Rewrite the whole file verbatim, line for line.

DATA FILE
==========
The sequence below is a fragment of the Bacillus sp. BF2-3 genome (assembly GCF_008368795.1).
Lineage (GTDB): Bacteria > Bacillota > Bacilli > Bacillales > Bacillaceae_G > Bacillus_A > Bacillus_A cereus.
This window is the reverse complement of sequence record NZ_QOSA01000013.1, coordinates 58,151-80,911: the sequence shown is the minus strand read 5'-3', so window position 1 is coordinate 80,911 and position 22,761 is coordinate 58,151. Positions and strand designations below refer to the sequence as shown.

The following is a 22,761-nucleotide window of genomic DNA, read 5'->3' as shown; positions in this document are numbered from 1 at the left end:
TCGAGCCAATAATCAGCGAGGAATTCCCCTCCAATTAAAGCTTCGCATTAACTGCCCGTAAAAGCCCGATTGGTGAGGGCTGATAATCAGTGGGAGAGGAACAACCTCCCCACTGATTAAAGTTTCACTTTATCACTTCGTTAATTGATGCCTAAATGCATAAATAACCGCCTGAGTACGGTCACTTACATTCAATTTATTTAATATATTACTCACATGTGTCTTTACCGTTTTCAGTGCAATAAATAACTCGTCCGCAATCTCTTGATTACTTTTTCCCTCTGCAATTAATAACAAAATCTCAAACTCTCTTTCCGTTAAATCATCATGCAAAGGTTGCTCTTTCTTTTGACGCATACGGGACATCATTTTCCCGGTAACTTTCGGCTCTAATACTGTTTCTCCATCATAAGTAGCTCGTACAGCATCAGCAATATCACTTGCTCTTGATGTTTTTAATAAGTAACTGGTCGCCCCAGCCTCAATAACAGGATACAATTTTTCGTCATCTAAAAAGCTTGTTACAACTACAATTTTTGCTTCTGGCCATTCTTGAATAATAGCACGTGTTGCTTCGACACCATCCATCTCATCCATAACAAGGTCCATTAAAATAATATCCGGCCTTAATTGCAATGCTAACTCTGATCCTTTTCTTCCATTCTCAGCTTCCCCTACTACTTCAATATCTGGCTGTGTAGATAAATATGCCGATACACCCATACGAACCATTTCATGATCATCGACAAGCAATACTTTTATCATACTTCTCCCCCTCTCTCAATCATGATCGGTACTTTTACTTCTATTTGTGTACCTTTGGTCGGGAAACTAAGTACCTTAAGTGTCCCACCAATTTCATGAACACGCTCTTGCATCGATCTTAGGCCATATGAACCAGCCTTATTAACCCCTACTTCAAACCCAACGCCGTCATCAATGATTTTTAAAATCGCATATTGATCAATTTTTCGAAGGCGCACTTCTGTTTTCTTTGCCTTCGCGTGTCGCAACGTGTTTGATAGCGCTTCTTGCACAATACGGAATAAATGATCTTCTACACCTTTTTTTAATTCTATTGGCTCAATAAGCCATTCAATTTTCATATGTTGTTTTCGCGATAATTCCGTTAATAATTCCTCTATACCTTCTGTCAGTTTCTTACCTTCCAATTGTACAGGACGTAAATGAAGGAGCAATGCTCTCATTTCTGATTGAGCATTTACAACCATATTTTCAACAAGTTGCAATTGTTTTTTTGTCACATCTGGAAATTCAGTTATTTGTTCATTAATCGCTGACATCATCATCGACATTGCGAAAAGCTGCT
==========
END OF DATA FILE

The sequence below is a fragment of the Bacillus sp. BF2-3 genome (assembly GCF_008368795.1).
Lineage (GTDB): Bacteria > Bacillota > Bacilli > Bacillales > Bacillaceae_G > Bacillus_A > Bacillus_A cereus.
This window is the reverse complement of sequence record NZ_QOSA01000013.1, coordinates 58,151-80,911: the sequence shown is the minus strand read 5'-3', so window position 1 is coordinate 80,911 and position 22,761 is coordinate 58,151. Positions and strand designations below refer to the sequence as shown.

The following is a 22,761-nucleotide window of genomic DNA, read 5'->3' as shown; positions in this document are numbered from 1 at the left end:
TCGAGCCAATAATCAGCGAGGAATTCCCCTCCAATTAAAGCTTCGCATTAACTGCCCGTAAAAGCCCGATTGGTGAGGGCTGATAATCAGTGGGAGAGGAACAACCTCCCCACTGATTAAAGTTTCACTTTATCACTTCGTTAATTGATGCCTAAATGCATAAATAACCGCCTGAGTACGGTCACTTACATTCAATTTATTTAATATATTACTCACATGTGTCTTTACCGTTTTCAGTGCAATAAATAACTCGTCCGCAATCTCTTGATTACTTTTTCCCTCTGCAATTAATAACAAAATCTCAAACTCTCTTTCCGTTAAATCATCATGCAAAGGTTGCTCTTTCTTTTGACGCATACGGGACATCATTTTCCCGGTAACTTTCGGCTCTAATACTGTTTCTCCATCATAAGTAGCTCGTACAGCATCAGCAATATCACTTGCTCTTGATGTTTTTAATAAGTAACTGGTCGCCCCAGCCTCAATAACAGGATACAATTTTTCGTCATCTAAAAAGCTTGTTACAACTACAATTTTTGCTTCTGGCCATTCTTGAATAATAGCACGTGTTGCTTCGACACCATCCATCTCATCCATAACAAGGTCCATTAAAATAATATCCGGCCTTAATTGCAATGCTAACTCTGATCCTTTTCTTCCATTCTCAGCTTCCCCTACTACTTCAATATCTGGCTGTGTAGATAAATATGCCGATACACCCATACGAACCATTTCATGATCATCGACAAGCAATACTTTTATCATACTTCTCCCCCTCTCTCAATCATGATCGGTACTTTTACTTCTATTTGTGTACCTTTGGTCGGGAAACTAAGTACCTTAAGTGTCCCACCAATTTCATGAACACGCTCTTGCATCGATCTTAGGCCATATGAACCAGCCTTATTAACCCCTACTTCAAACCCAACGCCGTCATCAATGATTTTTAAAATCGCATATTGATCAATTTTTCGAAGGCGCACTTCTGTTTTCTTTGCCTTCGCGTGTCGCAACGTGTTTGATAGCGCTTCTTGCACAATACGGAATAAATGATCTTCTACACCTTTTTTTAATTCTATTGGCTCAATAAGCCATTCAATTTTCATATGTTGTTTTCGCGATAATTCCGTTAATAATTCCTCTATACCTTCTGTCAGTTTCTTACCTTCCAATTGTACAGGACGTAAATGAAGGAGCAATGCTCTCATTTCTGATTGAGCATTTACAACCATATTTTCAACAAGTTGCAATTGTTTTTTTGTCACATCTGGAAATTCAGTTATTTGTTCATTAATCGCTGACATCATCATCGACATTGCGAAAAGCTGCT